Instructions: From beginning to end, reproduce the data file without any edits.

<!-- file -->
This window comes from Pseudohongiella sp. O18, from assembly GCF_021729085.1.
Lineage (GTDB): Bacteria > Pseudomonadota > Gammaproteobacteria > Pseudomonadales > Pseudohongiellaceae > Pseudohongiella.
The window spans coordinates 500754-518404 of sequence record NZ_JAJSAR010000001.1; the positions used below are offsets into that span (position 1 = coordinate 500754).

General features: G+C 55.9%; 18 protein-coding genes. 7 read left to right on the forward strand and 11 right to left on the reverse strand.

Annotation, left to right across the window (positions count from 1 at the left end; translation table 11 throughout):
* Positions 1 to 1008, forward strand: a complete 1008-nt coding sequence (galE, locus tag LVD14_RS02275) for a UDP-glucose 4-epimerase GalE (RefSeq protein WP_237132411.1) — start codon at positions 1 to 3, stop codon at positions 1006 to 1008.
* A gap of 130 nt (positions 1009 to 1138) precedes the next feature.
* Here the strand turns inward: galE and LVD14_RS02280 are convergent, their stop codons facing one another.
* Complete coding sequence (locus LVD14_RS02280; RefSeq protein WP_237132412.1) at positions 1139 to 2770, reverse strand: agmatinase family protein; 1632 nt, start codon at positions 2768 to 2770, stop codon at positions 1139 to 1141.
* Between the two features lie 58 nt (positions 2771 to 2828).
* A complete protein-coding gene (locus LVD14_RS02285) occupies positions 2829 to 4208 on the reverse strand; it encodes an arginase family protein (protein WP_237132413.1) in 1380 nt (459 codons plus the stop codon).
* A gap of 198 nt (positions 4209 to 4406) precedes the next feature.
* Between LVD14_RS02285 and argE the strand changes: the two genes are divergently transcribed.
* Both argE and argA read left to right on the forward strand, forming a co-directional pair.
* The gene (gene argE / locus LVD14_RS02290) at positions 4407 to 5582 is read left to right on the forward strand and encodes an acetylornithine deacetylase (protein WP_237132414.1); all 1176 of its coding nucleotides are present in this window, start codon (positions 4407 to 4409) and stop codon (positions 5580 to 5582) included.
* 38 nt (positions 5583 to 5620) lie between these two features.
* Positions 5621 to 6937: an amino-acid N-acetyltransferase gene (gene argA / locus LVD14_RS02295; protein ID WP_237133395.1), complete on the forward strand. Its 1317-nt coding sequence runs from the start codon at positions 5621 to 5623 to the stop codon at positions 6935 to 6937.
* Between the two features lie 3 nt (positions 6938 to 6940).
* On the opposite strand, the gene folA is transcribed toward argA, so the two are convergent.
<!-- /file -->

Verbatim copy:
This window comes from Pseudohongiella sp. O18, from assembly GCF_021729085.1.
Lineage (GTDB): Bacteria > Pseudomonadota > Gammaproteobacteria > Pseudomonadales > Pseudohongiellaceae > Pseudohongiella.
The window spans coordinates 500754-518404 of sequence record NZ_JAJSAR010000001.1; the positions used below are offsets into that span (position 1 = coordinate 500754).

General features: G+C 55.9%; 18 protein-coding genes. 7 read left to right on the forward strand and 11 right to left on the reverse strand.

Annotation, left to right across the window (positions count from 1 at the left end; translation table 11 throughout):
* Positions 1 to 1008, forward strand: a complete 1008-nt coding sequence (galE, locus tag LVD14_RS02275) for a UDP-glucose 4-epimerase GalE (RefSeq protein WP_237132411.1) — start codon at positions 1 to 3, stop codon at positions 1006 to 1008.
* A gap of 130 nt (positions 1009 to 1138) precedes the next feature.
* Here the strand turns inward: galE and LVD14_RS02280 are convergent, their stop codons facing one another.
* Complete coding sequence (locus LVD14_RS02280; RefSeq protein WP_237132412.1) at positions 1139 to 2770, reverse strand: agmatinase family protein; 1632 nt, start codon at positions 2768 to 2770, stop codon at positions 1139 to 1141.
* Between the two features lie 58 nt (positions 2771 to 2828).
* A complete protein-coding gene (locus LVD14_RS02285) occupies positions 2829 to 4208 on the reverse strand; it encodes an arginase family protein (protein WP_237132413.1) in 1380 nt (459 codons plus the stop codon).
* A gap of 198 nt (positions 4209 to 4406) precedes the next feature.
* Between LVD14_RS02285 and argE the strand changes: the two genes are divergently transcribed.
* Both argE and argA read left to right on the forward strand, forming a co-directional pair.
* The gene (gene argE / locus LVD14_RS02290) at positions 4407 to 5582 is read left to right on the forward strand and encodes an acetylornithine deacetylase (protein WP_237132414.1); all 1176 of its coding nucleotides are present in this window, start codon (positions 4407 to 4409) and stop codon (positions 5580 to 5582) included.
* 38 nt (positions 5583 to 5620) lie between these two features.
* Positions 5621 to 6937: an amino-acid N-acetyltransferase gene (gene argA / locus LVD14_RS02295; protein ID WP_237133395.1), complete on the forward strand. Its 1317-nt coding sequence runs from the start codon at positions 5621 to 5623 to the stop codon at positions 6935 to 6937.
* Between the two features lie 3 nt (positions 6938 to 6940).
* On the opposite strand, the gene folA is transcribed toward argA, so the two are convergent.